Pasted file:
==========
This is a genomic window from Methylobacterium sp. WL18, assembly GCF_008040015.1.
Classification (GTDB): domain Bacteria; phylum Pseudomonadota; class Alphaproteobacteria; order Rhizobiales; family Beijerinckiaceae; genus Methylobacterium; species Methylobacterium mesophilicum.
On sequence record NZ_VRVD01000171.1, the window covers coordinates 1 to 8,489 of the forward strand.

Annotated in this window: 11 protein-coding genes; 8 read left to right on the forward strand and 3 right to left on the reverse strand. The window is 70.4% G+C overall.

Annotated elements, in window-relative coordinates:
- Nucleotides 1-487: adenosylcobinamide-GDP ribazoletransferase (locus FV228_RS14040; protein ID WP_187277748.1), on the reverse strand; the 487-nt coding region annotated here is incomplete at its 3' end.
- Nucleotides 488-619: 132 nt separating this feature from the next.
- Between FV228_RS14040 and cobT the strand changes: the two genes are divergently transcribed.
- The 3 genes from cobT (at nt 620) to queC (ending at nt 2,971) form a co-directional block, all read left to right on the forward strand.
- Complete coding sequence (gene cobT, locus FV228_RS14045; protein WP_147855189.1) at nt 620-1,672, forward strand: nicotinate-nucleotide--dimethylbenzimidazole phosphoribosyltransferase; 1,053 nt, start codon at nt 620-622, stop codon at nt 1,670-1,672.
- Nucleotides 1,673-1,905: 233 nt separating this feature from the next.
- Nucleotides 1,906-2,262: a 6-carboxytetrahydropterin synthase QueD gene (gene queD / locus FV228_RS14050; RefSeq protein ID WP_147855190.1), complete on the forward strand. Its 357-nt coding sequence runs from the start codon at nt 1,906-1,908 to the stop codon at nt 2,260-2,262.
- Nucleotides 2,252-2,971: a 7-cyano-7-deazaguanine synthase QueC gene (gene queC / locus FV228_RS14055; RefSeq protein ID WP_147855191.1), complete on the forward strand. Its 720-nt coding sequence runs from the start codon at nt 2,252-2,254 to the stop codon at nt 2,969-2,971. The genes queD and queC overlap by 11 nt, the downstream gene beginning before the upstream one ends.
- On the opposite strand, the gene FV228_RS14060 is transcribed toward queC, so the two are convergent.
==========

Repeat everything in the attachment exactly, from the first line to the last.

This is a genomic window from Methylobacterium sp. WL18, assembly GCF_008040015.1.
Classification (GTDB): domain Bacteria; phylum Pseudomonadota; class Alphaproteobacteria; order Rhizobiales; family Beijerinckiaceae; genus Methylobacterium; species Methylobacterium mesophilicum.
On sequence record NZ_VRVD01000171.1, the window covers coordinates 1 to 8,489 of the forward strand.

Annotated in this window: 11 protein-coding genes; 8 read left to right on the forward strand and 3 right to left on the reverse strand. The window is 70.4% G+C overall.

Annotated elements, in window-relative coordinates:
- Nucleotides 1-487: adenosylcobinamide-GDP ribazoletransferase (locus FV228_RS14040; protein ID WP_187277748.1), on the reverse strand; the 487-nt coding region annotated here is incomplete at its 3' end.
- Nucleotides 488-619: 132 nt separating this feature from the next.
- Between FV228_RS14040 and cobT the strand changes: the two genes are divergently transcribed.
- The 3 genes from cobT (at nt 620) to queC (ending at nt 2,971) form a co-directional block, all read left to right on the forward strand.
- Complete coding sequence (gene cobT, locus FV228_RS14045; protein WP_147855189.1) at nt 620-1,672, forward strand: nicotinate-nucleotide--dimethylbenzimidazole phosphoribosyltransferase; 1,053 nt, start codon at nt 620-622, stop codon at nt 1,670-1,672.
- Nucleotides 1,673-1,905: 233 nt separating this feature from the next.
- Nucleotides 1,906-2,262: a 6-carboxytetrahydropterin synthase QueD gene (gene queD / locus FV228_RS14050; RefSeq protein ID WP_147855190.1), complete on the forward strand. Its 357-nt coding sequence runs from the start codon at nt 1,906-1,908 to the stop codon at nt 2,260-2,262.
- Nucleotides 2,252-2,971: a 7-cyano-7-deazaguanine synthase QueC gene (gene queC / locus FV228_RS14055; RefSeq protein ID WP_147855191.1), complete on the forward strand. Its 720-nt coding sequence runs from the start codon at nt 2,252-2,254 to the stop codon at nt 2,969-2,971. The genes queD and queC overlap by 11 nt, the downstream gene beginning before the upstream one ends.
- On the opposite strand, the gene FV228_RS14060 is transcribed toward queC, so the two are convergent.